Groups reconfirm commitment to biotech wheat
Sixteen organizations in the Australia, Canada and the United States representing producers and millers together publicly confirmed support for innovation in wheat, including the future commercialization of biotechnology. The statement, which lays out shared commitments for the responsible advancement of biotech traits and other breeding advancements in wheat, comes five years after an original document was signed. This new pledge welcomes the addition of broad-based groups like the American Farm Bureau Federation and the National Farmers Union to a wide coalition of wheat organizations in the three countries.
The signatories call for further innovation in research as wheat represents about 20 percent of human calorie intake, making it an essential part of the global diet and critical to food security. As demand increases, they state, wheat supplies must remain abundant while meeting the highest quality and nutrition standards. Advanced breeding and biotechnology will help protect the continued availability of wheat foods and “ultimately offers the promise of improved products, more sustainable production and environmental benefits,” according to the statement.
The groups also encourage the governments of wheat producing and importing countries to maintain sound, science-based regulatory systems as well as to adopt reasonable low level presence policies to minimize trade disruptions. For the same reason, the groups stated they will work toward the goal of synchronized commercialization of biotech traits in wheat in the three countries. Similarly, they reiterate that customer choice is paramount: “We stand ready to assist all industry segments to assure supplies of non-biotech wheat within reasonable commercial tolerances to markets that require it.”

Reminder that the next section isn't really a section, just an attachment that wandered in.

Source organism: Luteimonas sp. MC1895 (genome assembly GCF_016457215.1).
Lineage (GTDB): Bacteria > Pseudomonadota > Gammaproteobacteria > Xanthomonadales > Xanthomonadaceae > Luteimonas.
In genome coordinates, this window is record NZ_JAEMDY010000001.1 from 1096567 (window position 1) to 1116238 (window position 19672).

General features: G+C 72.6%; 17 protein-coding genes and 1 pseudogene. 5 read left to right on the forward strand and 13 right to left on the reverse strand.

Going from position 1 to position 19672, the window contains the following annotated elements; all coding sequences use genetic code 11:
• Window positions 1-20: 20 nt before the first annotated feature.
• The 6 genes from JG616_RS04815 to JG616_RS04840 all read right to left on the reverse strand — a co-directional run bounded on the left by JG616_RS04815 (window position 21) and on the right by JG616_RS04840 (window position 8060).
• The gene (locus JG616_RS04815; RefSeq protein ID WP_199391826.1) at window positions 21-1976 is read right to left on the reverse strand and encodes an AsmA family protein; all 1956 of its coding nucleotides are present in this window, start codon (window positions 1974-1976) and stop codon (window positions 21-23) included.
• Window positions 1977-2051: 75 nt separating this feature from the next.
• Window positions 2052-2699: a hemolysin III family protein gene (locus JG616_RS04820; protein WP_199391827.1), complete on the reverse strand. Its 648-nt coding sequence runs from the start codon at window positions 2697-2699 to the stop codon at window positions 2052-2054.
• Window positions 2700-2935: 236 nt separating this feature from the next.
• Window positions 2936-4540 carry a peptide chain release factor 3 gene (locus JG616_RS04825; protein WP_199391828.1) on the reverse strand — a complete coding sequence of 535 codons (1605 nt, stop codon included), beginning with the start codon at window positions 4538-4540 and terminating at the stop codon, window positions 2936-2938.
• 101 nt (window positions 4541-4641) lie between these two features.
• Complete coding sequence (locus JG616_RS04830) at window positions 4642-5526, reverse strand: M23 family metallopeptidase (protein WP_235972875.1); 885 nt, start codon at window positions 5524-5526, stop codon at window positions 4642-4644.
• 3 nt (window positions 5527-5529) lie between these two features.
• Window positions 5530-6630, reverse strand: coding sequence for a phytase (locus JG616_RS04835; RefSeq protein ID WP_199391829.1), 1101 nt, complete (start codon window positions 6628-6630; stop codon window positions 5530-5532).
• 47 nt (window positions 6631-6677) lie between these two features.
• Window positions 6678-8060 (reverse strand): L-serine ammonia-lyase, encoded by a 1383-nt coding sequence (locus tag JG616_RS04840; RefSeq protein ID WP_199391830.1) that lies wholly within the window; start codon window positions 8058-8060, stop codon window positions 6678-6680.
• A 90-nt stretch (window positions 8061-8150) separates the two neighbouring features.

Bob Stallman, president, American Farm Bureau Federation, said, "The American Farm Bureau Federation is proud to be among the 16 forward-looking organizations from the U.S., Canada and Australia united in ensuring wheat supplies remain abundant, while meeting the highest quality and nutrition standards. Representing about 20 percent of human calorie intake, wheat is an essential part of the global diet and critical to food security.
“Unfortunately, wheat production is on a downward trend around the world because net returns per acre often favor other crops. Wheat demand could very well outstrip the supply in the not-so-distant future. As such, further innovation in research and biotechnology is key to realizing the promise of improved products, more sustainable production and environmental benefits.
- Unmanned aerial vehicles advance agriculture
- Divergent livestock futures highlighted Wednesday's market action
- Update on corn and soybean acreage
- China's cotton growing area, yield expected to decline in 2014
- Farm auction in McLean County, Ill., drew 40 bidders
- Pesticide Safety Education program reaches a 50-year milestone
- U.S. GMO labeling foes triple spending in first half of this year
- Activists fighting Golden Rice even more in 2014
- Source shows half of GMO research is independent
- White House issues veto threat on bill to block WOTUS rule
- Stoller soybean research produces 214 bushels per acre
- Ag markets turned generally mixed Monday morning